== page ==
Herbicide resistance plan of action

A plan of action

It’s an old adage but it still holds true: if you fail to plan, you plan to fail. Mixing It Up is no different. The good news is that everyday farming practices – like rotation, selection and seeding – are effective ways you can take action against resistance.

Here are ways you can incorporate diversity into your plan moving forward.

Herbicide management


Rotate herbicides and Groups

Managing herbicide resistance depends on rotating modes of action. Weeds that possess the inherent ability to survive an application of certain herbicides eventually multiply and spread, and can create potential problems down the road.
Herbicide selection for difficult weeds

Herbicide selection

  • Match the herbicide(s) to your most difficult weeds
  • Apply multiple herbicide Groups that are effective on target weeds
  • Rotate herbicide Groups

Maximizing herbicide performance

  • Use full-labeled rates
  • Include the best tank mixes & adjuvants
  • Use correct nozzle spacing, droplet size and water volumes
  • Avoid spraying at excessive speeds
  • Apply during the best weather conditions
  • Observe rain-fastness intervals
  • Optimize application by spraying between 8 a.m. and 9 p.m.
  • Make sure your equipment is
    properly calibrated

Field management


The importance of field records

If you don’t have a record of what’s been sprayed on which field over the past 5 years, it’s time to start one. If you only have product names in your records, they need to be translated into herbicide Groups. For example, if you find that you have been spraying Group 1 herbicides for 4 out of the past 5 years on the same field, it may explain why your weed control program is losing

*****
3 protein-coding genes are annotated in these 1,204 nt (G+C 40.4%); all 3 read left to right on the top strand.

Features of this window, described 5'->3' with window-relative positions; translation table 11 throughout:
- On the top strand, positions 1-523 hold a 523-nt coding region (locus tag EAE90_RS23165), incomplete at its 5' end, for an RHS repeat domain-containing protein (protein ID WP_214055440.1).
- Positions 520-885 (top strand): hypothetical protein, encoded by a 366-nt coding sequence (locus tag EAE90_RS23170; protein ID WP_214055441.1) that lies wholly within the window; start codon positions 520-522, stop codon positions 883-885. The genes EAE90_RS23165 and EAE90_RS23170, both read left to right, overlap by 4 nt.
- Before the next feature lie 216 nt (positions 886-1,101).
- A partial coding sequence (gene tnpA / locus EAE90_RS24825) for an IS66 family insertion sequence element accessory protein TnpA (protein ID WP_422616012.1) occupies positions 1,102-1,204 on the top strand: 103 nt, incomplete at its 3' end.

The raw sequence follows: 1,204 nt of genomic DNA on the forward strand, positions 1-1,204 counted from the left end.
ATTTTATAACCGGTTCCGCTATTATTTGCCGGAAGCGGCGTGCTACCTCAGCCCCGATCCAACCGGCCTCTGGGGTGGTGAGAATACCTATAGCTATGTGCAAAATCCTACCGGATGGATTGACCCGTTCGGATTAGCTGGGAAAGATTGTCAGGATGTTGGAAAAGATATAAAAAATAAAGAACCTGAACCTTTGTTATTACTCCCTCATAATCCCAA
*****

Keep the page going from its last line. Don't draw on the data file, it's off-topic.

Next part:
its punch.

Crop rotation

Rotating crops annually adds diversity to the field cropping system, and diversity increases the sustainability of the system. It provides the platform for long-term weed management. A well-planned crop rotation can:
  • Reduce the impact of weeds, insects and diseases, leading to higher yields
  • Lower input costs in some rotational crops
  • Use more competitive crops to control weeds in some years
  • Help manage crop residue
  • Provide diversified marketing options
  • Give you the option to choose different herbicide Groups


Seed competitive varieties and increase seeding rates to enhance a crop's ability to compete more effectively with weeds. Varying seeding dates and decreasing row spacings are other options. Even herbicide-resistant weeds are still susceptible to crop competition for space, moisture, sunlight and nutrients.

A very effective way to prevent herbicide resistance is to seed your problem field last*. Delaying seeding allows the weeds to grow so you can eliminate them.

*Source: 5 year UK study supports this seeding later


If tillage is an option, for minimum till or no-till operations the consideration of selective tillage adds a tool to your toolbox. Focus on problematic weed patches.



Crops that get a head start on weeds through proper fertility are going to be more competitive. Plan a fertility program for the crop; feed the crop, not weeds.


Sample collection for HR testing

If, after going through these warning signs, you suspect that you have a resistant weed population, collect a sample of the plants and/or seeds for testing. See Resources for contact information for herbicide resistance testing sites.

Proper sample collection that includes multiple plants and/or adequate seed volume is critical for accurate testing. Testing labs will provide specific guidance for sample submissions.


The worst thing you can do is nothing

Taking action now, before resistance becomes a bigger issue in Canada, is the best way that all of us together can manage the problem.

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